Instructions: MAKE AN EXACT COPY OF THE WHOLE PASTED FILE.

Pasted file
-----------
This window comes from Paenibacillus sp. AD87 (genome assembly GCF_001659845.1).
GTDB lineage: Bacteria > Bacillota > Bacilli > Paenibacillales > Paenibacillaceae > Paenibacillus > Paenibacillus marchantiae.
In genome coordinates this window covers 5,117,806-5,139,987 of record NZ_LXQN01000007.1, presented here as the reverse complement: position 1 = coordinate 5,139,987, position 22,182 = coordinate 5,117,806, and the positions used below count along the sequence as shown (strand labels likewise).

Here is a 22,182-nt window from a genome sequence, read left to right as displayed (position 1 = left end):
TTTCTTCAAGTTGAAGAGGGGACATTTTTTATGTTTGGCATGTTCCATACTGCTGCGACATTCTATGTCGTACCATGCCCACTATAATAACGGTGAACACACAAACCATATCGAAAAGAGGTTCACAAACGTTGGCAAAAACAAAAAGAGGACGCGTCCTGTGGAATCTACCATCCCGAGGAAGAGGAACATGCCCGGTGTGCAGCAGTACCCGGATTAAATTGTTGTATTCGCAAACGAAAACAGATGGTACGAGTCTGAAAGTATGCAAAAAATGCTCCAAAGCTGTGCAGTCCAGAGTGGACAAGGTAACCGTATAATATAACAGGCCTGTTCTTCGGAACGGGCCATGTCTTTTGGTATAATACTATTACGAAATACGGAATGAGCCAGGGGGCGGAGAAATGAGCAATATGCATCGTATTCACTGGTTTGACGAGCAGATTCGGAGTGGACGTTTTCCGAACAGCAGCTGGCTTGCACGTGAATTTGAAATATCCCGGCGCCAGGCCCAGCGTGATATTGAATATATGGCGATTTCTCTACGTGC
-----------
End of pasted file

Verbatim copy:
This window comes from Paenibacillus sp. AD87 (genome assembly GCF_001659845.1).
GTDB lineage: Bacteria > Bacillota > Bacilli > Paenibacillales > Paenibacillaceae > Paenibacillus > Paenibacillus marchantiae.
In genome coordinates this window covers 5,117,806-5,139,987 of record NZ_LXQN01000007.1, presented here as the reverse complement: position 1 = coordinate 5,139,987, position 22,182 = coordinate 5,117,806, and the positions used below count along the sequence as shown (strand labels likewise).

Here is a 22,182-nt window from a genome sequence, read left to right as displayed (position 1 = left end):
TTTCTTCAAGTTGAAGAGGGGACATTTTTTATGTTTGGCATGTTCCATACTGCTGCGACATTCTATGTCGTACCATGCCCACTATAATAACGGTGAACACACAAACCATATCGAAAAGAGGTTCACAAACGTTGGCAAAAACAAAAAGAGGACGCGTCCTGTGGAATCTACCATCCCGAGGAAGAGGAACATGCCCGGTGTGCAGCAGTACCCGGATTAAATTGTTGTATTCGCAAACGAAAACAGATGGTACGAGTCTGAAAGTATGCAAAAAATGCTCCAAAGCTGTGCAGTCCAGAGTGGACAAGGTAACCGTATAATATAACAGGCCTGTTCTTCGGAACGGGCCATGTCTTTTGGTATAATACTATTACGAAATACGGAATGAGCCAGGGGGCGGAGAAATGAGCAATATGCATCGTATTCACTGGTTTGACGAGCAGATTCGGAGTGGACGTTTTCCGAACAGCAGCTGGCTTGCACGTGAATTTGAAATATCCCGGCGCCAGGCCCAGCGTGATATTGAATATATGGCGATTTCTCTACGTGC